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DeepChill® vs. RSW

How does the cooling compare?

Refrigerated Seawater (RSW) is a common method of chilling fish onboard fishing vessels. For pelagic fish that is caught in large quantities in a short period of time, RSW provides better turbulence and more uniform cooling compared to flake ice. The question is however, is there a better way?

DeepChill® provides similar operational advantages to RSW such as ease of pumping and distribution; simply put, DeepChill® flows like water! The distinction however, comes from the cooling power.

A study by Slurry Ice Centre in the Danish Technological Institute shows that cooling rate of DeepChill® Slurry Ice is 3-7 times higher than that of [single phase] chilled brine. As shown in the diagram, with increase of ice concentration, the Heat Transfer Coefficient and therefore the Rate of cooling increase.

In a nutshell, DeepChill® slurry ice cools a product at a much higher rate than Chilled seawater. Moreover, DeepChill® with a higher crystal concentration carries a higher cooling capacity.

Rate of Heat Transfer = Heat Transfer Coefficient x Surface area x Temperature difference


The fundamental difference lies in energy accumulation and storage. Before a fishing vessel reaches fishing grounds, all the cooling energy required is accumulated in DeepChill®. Once fish is caught, it can be immediately cooled with DeepChill®. RSW, on the other hand, is unable to accumulate energy and will only start cooling once fish is caught and already deposited to the fish hold.

This distinction in cooling is especially more noticeable in low turbulence environments. Naturally, RSW requires high agitation and circulation in order to cool a product- which could cause abrasion to the fish skin. In contrast, DeepChill® has the same cooling effect in low or non-agitated settings.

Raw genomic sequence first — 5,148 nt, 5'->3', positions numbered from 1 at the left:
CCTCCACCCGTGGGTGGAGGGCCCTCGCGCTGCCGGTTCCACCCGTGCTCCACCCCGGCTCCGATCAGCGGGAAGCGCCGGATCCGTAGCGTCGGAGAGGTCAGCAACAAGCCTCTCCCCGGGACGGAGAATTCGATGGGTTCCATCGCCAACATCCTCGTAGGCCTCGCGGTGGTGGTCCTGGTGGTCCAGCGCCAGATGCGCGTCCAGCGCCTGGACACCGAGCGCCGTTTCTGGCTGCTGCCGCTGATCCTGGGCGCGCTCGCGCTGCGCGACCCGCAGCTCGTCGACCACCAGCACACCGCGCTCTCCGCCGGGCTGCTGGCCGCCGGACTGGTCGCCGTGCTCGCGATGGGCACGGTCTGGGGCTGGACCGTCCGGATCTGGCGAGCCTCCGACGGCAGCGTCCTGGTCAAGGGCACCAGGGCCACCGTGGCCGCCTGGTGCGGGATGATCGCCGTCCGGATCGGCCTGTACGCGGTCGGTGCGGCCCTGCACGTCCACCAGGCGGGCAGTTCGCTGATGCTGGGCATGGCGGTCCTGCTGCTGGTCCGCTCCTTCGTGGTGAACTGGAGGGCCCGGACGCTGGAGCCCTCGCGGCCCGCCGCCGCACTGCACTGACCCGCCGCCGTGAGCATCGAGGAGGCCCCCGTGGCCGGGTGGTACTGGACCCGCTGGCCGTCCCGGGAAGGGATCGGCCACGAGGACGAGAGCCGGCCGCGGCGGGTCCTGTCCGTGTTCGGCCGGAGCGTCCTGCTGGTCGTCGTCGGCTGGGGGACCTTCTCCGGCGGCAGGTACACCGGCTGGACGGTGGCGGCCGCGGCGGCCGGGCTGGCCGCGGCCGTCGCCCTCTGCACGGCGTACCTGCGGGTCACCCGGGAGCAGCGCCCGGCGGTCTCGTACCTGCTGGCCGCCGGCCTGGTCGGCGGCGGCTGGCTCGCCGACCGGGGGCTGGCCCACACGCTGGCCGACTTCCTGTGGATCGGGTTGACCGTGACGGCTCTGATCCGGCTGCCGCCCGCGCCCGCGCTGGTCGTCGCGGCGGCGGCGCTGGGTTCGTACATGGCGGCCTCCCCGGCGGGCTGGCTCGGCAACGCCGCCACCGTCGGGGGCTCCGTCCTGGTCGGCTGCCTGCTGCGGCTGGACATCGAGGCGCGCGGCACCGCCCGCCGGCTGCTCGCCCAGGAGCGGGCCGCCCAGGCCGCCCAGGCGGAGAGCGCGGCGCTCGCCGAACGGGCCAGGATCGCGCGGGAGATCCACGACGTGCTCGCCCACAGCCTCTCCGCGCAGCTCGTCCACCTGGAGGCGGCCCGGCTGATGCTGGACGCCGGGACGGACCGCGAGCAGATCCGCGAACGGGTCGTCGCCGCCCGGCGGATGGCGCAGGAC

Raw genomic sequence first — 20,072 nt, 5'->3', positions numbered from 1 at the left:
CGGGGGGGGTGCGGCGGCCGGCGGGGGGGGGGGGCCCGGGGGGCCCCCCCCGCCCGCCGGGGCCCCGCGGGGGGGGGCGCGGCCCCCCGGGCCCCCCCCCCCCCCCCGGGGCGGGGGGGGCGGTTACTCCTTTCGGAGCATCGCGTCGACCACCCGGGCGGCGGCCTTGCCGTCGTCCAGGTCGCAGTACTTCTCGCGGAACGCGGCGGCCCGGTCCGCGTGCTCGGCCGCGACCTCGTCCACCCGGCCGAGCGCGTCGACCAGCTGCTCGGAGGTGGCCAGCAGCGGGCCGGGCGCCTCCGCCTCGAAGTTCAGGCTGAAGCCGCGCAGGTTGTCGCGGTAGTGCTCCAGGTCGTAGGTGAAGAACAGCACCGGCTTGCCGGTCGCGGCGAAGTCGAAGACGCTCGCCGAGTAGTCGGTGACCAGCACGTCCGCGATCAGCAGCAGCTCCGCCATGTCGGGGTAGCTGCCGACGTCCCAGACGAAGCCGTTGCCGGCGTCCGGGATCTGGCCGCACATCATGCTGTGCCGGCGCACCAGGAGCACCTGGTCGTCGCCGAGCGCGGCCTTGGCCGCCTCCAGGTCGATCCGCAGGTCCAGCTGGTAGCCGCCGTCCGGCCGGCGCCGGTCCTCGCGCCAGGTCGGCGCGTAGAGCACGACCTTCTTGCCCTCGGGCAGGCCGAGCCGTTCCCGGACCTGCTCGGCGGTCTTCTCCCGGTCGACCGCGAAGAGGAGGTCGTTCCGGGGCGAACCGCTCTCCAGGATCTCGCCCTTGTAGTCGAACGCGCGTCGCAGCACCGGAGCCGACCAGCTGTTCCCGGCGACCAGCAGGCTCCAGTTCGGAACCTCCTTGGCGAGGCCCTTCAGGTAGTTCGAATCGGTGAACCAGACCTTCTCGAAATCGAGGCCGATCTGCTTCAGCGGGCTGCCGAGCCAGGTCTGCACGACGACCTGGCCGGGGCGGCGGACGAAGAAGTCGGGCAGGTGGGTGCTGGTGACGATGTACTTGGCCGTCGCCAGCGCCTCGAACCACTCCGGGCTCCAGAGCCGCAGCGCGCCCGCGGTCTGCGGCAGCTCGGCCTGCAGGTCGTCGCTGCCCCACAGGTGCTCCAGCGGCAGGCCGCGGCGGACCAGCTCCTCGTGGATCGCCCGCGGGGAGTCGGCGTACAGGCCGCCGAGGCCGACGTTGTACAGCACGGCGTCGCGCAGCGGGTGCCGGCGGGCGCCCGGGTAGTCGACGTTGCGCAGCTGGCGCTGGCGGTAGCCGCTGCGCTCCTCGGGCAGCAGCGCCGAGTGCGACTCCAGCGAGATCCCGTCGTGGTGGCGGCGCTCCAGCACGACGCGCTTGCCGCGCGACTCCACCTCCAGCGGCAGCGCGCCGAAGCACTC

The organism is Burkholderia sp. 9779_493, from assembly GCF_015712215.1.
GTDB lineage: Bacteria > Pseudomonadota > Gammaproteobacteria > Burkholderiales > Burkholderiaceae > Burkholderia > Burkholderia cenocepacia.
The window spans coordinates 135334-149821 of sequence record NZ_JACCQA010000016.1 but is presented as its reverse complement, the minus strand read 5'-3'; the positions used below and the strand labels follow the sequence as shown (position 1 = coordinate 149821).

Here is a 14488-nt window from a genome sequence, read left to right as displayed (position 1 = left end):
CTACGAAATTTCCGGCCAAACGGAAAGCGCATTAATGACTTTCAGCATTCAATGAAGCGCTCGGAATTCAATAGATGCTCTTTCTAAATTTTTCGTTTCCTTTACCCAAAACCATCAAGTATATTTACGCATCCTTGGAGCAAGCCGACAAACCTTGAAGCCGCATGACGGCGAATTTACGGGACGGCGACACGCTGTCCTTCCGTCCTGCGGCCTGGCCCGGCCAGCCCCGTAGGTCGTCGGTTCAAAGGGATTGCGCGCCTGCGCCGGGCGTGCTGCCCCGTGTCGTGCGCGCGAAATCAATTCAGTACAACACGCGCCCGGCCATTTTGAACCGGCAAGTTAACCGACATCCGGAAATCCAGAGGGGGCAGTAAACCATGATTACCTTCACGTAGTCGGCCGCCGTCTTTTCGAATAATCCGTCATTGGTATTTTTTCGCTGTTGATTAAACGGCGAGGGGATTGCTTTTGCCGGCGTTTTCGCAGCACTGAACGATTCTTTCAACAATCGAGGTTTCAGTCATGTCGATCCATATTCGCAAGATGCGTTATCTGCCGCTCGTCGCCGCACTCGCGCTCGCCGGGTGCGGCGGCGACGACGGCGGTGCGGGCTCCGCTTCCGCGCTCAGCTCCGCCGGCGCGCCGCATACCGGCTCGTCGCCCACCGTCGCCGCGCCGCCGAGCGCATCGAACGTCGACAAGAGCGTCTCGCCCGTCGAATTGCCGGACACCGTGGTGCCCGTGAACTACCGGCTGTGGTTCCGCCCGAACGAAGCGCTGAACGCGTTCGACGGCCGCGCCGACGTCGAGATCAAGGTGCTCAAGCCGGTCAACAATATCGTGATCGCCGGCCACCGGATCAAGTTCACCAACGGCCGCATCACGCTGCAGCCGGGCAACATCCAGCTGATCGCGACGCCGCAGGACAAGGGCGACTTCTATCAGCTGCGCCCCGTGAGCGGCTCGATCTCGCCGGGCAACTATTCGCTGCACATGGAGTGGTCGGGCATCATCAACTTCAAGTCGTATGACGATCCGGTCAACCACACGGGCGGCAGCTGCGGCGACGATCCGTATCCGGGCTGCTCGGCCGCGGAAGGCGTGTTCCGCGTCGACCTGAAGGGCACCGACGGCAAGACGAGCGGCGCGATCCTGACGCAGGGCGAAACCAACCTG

Let’s take a closer look and compare chilling process of fish in RSW and slurry ice. The following diagram illustrates test results for chilling bonito fish (average weight ~ 5kg) in slurry ice and refrigerated seawater over 5 hours.


As you can see, water temperature rises during the process of cooling fish, thus reducing temperature difference between the fish and water, resulting in much longer cooling time.

Moreover, fish temperature can hardly reach close to 0°C unless chilled water temperature is sub-cooled to minimum -3°C. This can result in partial freezing of fish and loss of its quality.

In contrast, DeepChill® remains constant at about -2°C and continues chilling the fish until it reaches sub-zero temperatures. In this test, bonito fish in slurry ice reached 0°C in 3 hours while fish in chilled seawater was only cooled to 4°C within the same period of time.

To compensate this low cooling power, RSW systems run continuously to recirculate chilled water through the fish holds using high horsepower pumps. This is especially necessary when newly-caught warm fish is added to the fish hold, causing temperature fluctuations. While this helps with better fish cooling, it results in higher power consumption and lower energy efficiency compared to a DeepChill® system.

When choosing the right chilling system for your operation, it is important to consider all parameters. On the surface, RSW systems seem to be the obvious choice for fisheries. With easy operation and small compressor power, RSW systems have become an integral part of many fishing vessels. On the other hand, low cooling capacity, potential to bruise and damage fish, paired with high power requirements for a complete circulation system should not be overlooked.